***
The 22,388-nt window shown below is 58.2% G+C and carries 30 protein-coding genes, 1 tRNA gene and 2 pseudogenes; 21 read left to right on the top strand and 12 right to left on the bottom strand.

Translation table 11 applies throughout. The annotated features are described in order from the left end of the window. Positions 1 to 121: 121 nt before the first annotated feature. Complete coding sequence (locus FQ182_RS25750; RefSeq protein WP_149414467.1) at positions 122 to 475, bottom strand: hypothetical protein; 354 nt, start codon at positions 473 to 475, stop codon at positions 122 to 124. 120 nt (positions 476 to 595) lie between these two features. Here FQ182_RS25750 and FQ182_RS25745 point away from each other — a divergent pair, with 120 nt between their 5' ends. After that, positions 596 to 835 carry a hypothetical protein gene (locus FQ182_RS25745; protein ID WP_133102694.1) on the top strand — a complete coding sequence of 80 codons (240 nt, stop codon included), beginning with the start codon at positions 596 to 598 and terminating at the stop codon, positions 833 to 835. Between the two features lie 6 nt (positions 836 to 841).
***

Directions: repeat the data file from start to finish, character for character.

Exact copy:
The 22,388-nt window shown below is 58.2% G+C and carries 30 protein-coding genes, 1 tRNA gene and 2 pseudogenes; 21 read left to right on the top strand and 12 right to left on the bottom strand.

Translation table 11 applies throughout. The annotated features are described in order from the left end of the window. Positions 1 to 121: 121 nt before the first annotated feature. Complete coding sequence (locus FQ182_RS25750; RefSeq protein WP_149414467.1) at positions 122 to 475, bottom strand: hypothetical protein; 354 nt, start codon at positions 473 to 475, stop codon at positions 122 to 124. 120 nt (positions 476 to 595) lie between these two features. Here FQ182_RS25750 and FQ182_RS25745 point away from each other — a divergent pair, with 120 nt between their 5' ends. After that, positions 596 to 835 carry a hypothetical protein gene (locus FQ182_RS25745; protein ID WP_133102694.1) on the top strand — a complete coding sequence of 80 codons (240 nt, stop codon included), beginning with the start codon at positions 596 to 598 and terminating at the stop codon, positions 833 to 835. Between the two features lie 6 nt (positions 836 to 841).